A few days ago, I happened to be in the eco-friendly colony of Oil India at Narengi in the outskirts of Guwahati. While I visited this beautiful colony after a gap of 19 years, I was meeting my old buddy and son of soil-Bhasker after exactly eight years. The setting was, therefore, congenial, for a walk down the memory lane. While I was trying to recall as to what I did walking, 19 years ago, what did I eat and who all did I talk to, a heart touching song “Yeh Dunia Ye Mehfil,Mere Kaam Ki Nahin” began being telecast. I was immediately attracted to the T.V. set. While I attempted to adjust the picture quality and increase the volume, Bhasker smiled in unision. He seemed to have liked the tune if not followed the words. Given the fact that I had heard it on innumerable occasions and was fortunate to have watched the movie Heer Ranjha, I remembered the song by heart. Two more popular songs from the movies Kajal and Neelkamal followed in quick succession.
Rajkumar and Mohammed Rafi made a formidable combination. While the former was famous for his restrained acting and inimitable dialogue delivery skills, latter was undisputed king of male singers of his time.
When we were children, it would be impossible to have a ‘darshan’ of your favourite star or singer apart from seeing the former in the latest releases. There was no T.V. or Internet. Accordingly, if permitted by parents or even by one of them (a risky situation altogether), we would simply grab an opportunity to listen to the local singers imitating the famous ones of Bombay(Mumbai since 1995) in the ‘lighted’ darkness of night.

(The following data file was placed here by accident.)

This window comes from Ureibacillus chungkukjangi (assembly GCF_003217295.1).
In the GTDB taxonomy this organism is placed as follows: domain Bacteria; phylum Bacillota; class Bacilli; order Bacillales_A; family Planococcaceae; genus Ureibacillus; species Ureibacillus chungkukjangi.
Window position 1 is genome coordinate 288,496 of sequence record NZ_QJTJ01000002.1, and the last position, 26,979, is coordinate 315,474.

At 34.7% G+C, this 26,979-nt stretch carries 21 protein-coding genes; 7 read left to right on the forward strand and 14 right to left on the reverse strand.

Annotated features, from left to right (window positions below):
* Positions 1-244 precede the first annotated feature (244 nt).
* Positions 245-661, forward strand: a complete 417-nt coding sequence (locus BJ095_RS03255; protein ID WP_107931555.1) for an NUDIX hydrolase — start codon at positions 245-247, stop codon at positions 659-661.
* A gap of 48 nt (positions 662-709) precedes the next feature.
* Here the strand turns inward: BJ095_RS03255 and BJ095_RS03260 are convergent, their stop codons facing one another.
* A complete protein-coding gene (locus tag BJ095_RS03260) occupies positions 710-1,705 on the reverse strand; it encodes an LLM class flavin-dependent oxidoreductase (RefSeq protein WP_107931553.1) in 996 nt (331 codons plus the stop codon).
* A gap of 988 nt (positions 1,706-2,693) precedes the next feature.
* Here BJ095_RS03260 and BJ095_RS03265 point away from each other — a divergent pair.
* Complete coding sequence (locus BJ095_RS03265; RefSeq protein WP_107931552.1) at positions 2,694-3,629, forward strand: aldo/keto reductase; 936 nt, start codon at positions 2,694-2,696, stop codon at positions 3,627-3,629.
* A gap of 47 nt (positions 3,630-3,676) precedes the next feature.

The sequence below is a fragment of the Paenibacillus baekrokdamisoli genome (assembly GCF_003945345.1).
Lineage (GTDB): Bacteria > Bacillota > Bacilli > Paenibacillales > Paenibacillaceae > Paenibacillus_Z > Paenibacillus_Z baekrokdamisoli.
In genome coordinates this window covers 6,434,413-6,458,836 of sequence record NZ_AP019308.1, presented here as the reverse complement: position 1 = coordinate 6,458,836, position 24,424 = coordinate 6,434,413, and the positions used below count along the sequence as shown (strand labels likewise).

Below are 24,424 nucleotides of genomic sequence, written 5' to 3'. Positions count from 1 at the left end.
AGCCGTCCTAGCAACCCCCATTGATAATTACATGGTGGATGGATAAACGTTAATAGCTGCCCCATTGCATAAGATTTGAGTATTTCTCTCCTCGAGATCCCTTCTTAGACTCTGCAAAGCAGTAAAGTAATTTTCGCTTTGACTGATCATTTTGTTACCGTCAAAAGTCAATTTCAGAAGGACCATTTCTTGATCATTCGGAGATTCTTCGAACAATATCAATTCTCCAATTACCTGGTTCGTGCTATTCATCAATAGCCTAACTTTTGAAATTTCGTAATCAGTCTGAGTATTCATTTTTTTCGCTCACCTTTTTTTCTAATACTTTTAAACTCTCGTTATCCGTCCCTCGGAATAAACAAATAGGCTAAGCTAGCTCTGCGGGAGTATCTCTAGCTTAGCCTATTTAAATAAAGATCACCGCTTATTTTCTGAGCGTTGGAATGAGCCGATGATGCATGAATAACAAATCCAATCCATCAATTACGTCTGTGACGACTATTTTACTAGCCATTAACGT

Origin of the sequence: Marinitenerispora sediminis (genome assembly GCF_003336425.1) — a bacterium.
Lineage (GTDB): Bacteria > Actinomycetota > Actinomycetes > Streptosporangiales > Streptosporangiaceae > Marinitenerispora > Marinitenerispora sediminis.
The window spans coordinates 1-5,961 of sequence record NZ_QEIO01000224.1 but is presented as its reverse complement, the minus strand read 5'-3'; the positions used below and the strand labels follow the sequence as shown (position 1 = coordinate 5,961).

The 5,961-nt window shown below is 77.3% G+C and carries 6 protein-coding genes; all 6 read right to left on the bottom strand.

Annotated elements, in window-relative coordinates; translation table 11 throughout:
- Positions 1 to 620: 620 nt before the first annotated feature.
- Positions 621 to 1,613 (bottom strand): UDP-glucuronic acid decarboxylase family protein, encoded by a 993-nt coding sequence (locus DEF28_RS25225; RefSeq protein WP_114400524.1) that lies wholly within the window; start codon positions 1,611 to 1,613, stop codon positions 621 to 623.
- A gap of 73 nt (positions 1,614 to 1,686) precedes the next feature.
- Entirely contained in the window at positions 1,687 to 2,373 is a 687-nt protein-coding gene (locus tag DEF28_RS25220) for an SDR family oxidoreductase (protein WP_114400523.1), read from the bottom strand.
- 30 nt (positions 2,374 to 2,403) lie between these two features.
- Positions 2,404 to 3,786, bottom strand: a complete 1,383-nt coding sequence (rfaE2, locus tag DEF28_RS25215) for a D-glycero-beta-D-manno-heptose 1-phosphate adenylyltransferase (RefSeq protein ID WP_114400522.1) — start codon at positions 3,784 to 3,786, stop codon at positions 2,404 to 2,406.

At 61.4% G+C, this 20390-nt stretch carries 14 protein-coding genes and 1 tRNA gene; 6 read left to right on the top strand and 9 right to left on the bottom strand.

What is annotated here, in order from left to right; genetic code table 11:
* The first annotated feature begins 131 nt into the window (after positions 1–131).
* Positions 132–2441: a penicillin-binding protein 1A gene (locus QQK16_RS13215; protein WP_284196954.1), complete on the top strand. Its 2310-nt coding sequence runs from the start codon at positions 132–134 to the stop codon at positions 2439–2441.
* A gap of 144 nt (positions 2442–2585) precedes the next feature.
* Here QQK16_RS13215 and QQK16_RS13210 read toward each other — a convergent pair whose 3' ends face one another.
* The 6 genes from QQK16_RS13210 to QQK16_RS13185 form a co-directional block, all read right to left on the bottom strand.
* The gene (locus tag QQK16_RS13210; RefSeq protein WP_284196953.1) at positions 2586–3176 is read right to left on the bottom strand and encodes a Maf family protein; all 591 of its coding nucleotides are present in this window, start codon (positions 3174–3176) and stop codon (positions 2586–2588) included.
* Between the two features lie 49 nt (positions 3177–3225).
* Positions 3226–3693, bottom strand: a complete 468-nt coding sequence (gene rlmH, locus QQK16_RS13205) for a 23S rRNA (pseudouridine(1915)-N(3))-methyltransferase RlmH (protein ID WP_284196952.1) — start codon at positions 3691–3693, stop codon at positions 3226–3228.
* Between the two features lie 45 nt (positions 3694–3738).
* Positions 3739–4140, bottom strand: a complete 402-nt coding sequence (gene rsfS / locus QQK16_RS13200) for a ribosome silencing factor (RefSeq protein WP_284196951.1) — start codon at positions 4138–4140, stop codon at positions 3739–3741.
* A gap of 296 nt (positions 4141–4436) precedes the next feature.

Moti Vinayak, a blind singer with a deep voice was a force to reckon with in Ranchi. He had undisputed mastery over the Rafi songs especially the ones mentioned above. Due to his obvious marketing handicaps he would not command a high price but once he emerged on the illuminated stage, there will be a complete silence, followed by a wide applause. He would churn out old melodies of Rafi in a comfortable way till the moment came for singing according to request of the audience. He will please all who liked, loved and worshipped Md.Rafi.
With the passage of time, I shifted to Delhi for higher studies. My feeble interest in music waned over time. I tried to rekindle it while undergoing training at Mussoorie. But nothing substantial of this revival can be talked about.
In Feb 1986,came the occasion to distribute blankets to the poor and the destitudes. As a young BDO of Kanke Block, I made all preparations meticulously for this social service even though it was funded by the Government. The short function began in time. I had given strict instructions for distribution only to the needy. By the time we finished seventy percent of the beneficiaries, one could notice a commotion a few metres away. It was reported that an old man was unable to move forward to the dias due to pain in his legs.
I decided spontaneously to get closer to him to hand over a blanket. Tears rolled down my cheeks when his name was read out. It was none other than Moti Vinayak, the carbon copy of Md.Rafi and my favourite for many years. When I gave an inkling of my liking of him, he could not show any reaction. He could neither say yes nor no to my desire to hear a Rafi song from him. I gathered enough courage to hand over two blankets(against one permitted) to Motiji as I felt for him from core of my heart. It was indeed unfortunate that such a gifted and talented singer had been relegated to the status of a beggar. He must have ‘gone with the winds’ soon. Had he been alive, he would have sparkled in this age of reality shows.